LONDON — After Britain upped its European Space Agency () contribution by 25 percent, the United Kingdom’s growing space industry started drawing up a revitalized economic development strategy to be published later this year, but business is divided as to whether the U.K.’s space future is in technology or services.
“From the U.K.’s point of view we need to have a healthy upstream because that allows us to create new business opportunities for the downstream,” Sir Martin Sweeting, founder and chief executive of Surrey Satellite Technology, told SpaceNews. Sweeting’s view is that the so-called downstream space-based service providers will benefit from new technologies created by upstream technology developers like Surrey.
Sanjay Razdan is managing director for space and intellectual property for another small-satellite maker, Qinetiq. He has a very specific recommendation, telling SpaceNews, “We can create a center for ion engines. We are working on programs to commercialize the engines for navigation and telecoms market.” Ion engines can lengthen the life spans of satellites because they are so fuel efficient.
However, not everyone shares this technology-first viewpoint.
“Targeted government incentives and light regulation for the market would be a great outcome,” said Ruy Pinto, chief technology officer for London-based mobile satellite services provider. Pinto is also the chairman for the trade association UKspace, which has been busy revising its 2010 Innovation and Growth Strategy (IGS). Highlights of the new report will be unveiled at the U.K. national space conference July 16-17 in Glasgow, Scotland, with the full report published later this year.
The original IGS report, which led to Britain increasing its ESA contribution by 25 percent, also set goals for the next 20 years, including 100,000 new jobs by 2030.
According to UKspace, 80 percent of those 100,000 jobs will come from the downstream companies such as Inmarsat and Avanti Communications, a London-based provider of Ka-band satellite broadband services throughout Europe, the Middle East and parts of Africa. The job targets are based on data from the space industry’s last 10 years, according to Richard Peckham, a spokesman for UKspace and EADS Astrium U.K. business development director. “Back in 2010 we targeted these 100,000 extra jobs by 2030,” he said. “Most of those jobs will be coming from the downstream.”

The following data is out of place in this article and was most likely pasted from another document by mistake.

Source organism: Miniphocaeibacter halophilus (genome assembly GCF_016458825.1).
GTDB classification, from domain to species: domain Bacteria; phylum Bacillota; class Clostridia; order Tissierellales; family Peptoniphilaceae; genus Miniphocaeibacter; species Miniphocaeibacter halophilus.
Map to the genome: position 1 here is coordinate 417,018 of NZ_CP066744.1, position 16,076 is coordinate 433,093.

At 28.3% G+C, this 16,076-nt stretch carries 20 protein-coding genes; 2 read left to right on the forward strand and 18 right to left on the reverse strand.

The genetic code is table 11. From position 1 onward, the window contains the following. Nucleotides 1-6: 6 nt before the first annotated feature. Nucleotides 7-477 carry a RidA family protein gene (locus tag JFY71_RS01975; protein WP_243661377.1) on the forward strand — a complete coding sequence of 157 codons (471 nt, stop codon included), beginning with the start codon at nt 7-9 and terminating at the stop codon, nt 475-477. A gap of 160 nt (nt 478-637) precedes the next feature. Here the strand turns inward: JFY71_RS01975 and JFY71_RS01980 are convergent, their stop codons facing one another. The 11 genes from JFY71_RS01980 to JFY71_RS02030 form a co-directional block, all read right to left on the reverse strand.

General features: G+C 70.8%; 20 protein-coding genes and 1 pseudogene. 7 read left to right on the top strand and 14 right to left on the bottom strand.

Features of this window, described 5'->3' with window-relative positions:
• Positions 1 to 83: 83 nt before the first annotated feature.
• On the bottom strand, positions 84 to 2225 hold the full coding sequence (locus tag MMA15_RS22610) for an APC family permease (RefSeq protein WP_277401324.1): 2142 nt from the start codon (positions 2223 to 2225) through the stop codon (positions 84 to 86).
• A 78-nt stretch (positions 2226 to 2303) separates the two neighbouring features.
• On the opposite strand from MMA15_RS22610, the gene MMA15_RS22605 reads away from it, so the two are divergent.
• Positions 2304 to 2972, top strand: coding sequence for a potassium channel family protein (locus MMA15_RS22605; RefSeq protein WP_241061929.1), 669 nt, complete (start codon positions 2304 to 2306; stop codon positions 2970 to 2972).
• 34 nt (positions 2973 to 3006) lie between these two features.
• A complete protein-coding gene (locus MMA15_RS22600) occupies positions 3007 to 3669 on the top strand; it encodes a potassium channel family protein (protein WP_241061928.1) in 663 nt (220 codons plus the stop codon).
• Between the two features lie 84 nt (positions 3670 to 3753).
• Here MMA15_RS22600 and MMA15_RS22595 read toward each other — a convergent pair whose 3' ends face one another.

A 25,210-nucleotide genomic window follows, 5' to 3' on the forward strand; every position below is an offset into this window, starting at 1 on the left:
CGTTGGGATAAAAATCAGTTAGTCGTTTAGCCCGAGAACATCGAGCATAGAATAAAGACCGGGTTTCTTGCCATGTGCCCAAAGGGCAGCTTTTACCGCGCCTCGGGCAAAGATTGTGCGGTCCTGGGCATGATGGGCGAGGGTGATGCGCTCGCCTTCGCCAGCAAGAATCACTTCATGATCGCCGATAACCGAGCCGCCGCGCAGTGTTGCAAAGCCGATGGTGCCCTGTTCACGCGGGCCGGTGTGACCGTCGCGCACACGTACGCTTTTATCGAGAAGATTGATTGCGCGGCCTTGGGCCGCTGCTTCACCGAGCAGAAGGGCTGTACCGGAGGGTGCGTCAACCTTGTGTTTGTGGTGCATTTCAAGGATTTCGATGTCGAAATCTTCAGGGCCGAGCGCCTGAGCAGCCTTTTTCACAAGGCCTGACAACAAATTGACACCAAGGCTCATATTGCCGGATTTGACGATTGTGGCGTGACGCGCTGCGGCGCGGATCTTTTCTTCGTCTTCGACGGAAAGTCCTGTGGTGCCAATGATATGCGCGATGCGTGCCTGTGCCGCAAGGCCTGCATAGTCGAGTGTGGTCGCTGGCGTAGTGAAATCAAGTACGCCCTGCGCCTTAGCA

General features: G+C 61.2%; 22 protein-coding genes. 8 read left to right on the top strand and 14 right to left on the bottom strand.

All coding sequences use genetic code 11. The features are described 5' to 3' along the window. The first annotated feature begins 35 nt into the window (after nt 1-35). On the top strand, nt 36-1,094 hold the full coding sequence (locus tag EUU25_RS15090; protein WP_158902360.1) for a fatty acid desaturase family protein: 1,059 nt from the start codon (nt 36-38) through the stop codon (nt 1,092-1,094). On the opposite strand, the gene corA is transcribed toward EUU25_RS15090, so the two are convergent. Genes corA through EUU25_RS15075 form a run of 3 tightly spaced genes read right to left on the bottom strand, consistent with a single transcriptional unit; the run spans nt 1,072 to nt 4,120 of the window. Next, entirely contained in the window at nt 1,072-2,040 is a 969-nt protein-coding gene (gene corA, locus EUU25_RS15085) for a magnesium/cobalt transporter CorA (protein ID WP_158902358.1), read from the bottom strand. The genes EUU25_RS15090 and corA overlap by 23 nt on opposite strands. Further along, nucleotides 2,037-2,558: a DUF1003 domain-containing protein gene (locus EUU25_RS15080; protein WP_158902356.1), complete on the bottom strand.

U.K. Space Agency Chief Executive David Parker agrees. “We have this view that most financial returns come from applications and services, on the back of the technology,” he said in an interview.
However, Sweeting feels the emphasis should be a little further upstream. “One of the messages we need to convey in the update of the IGS strategy is, yes, the downstream is where the future profits come from, but we’ll only have those profits if we have an upstream.” Surrey Satellite Chief Executive Officer Matt Perkins will succeed Pinto as UKspace chairman next year.
The U.K. Space Agency has already increased its technology spending from the 10 million British pounds ($15.2 million) it spent from 2010 to 2012 to 25 million pounds for 2013 to 2015. “We are interested in expanding the breadth of equipment, subsystems that are made in the U.K.,” Parker said. But even this increased spending is a fraction of the 100 million-pound technology program industry stated it wanted in its 2010 IGS.
Peckham is sanguine about what funding can be justified. “Anything you do at all has to be very firmly about economic growth. You have to show it wins the argument of the business plan,” he said.
Pinto sees one option as a “national technology program that works with initiatives like Catapult,” a reference to the Satellite Application Catapult Centre, which is based in Harwell, Oxfordshire, and funded by the U.K. government’s Technology Strategy Board. Opened May 13 by the Duke of York, Prince Andrew, the Catapult center is for the development and commercial exploitation of space and satellite-based products, services and applications. “The emphasis we advocate is prioritizing the Catapult and light-touch regulation for satellite applications,” Pinto said.
U.K. space officials interviewed by SpaceNews were in broad agreement they do not want to see simply another increase in Britain’s ESA contribution. The 25 percent increase Britain pledged in November means the country will spend 1.2 billion pounds from 2013 to 2018 with the European agency. However, while an increased ESA contribution will ensure Astrium, and possibly Surrey, are prime contractors for some programs and missions, the U.K. supply chain still has to compete with other country’s firms; there is no guarantee any one company will win a particular contract.
“Some people in industry think we may have the balance slightly wrong in the U.K. because we put a huge amount into ESA and don’t really balance that with a very significant national program,” said Philip Davies, a spokesman for the Royal Aeronautical Society’s space group and a sales manager at Surrey. The foreign companies have large national programs helping them develop technologies and services and so U.K. industry wants national funding increases so it gets the same help developing technologies and services.
In the meantime, Pinto and Peckham are looking toward a refreshed strategy that includes lighter-touch regulation for space applications, launch insurance help, marketing support for space-based services, increased technology development and more export credit guarantees. “We want to keep coming up with fresh ideas for growth,” Peckham said.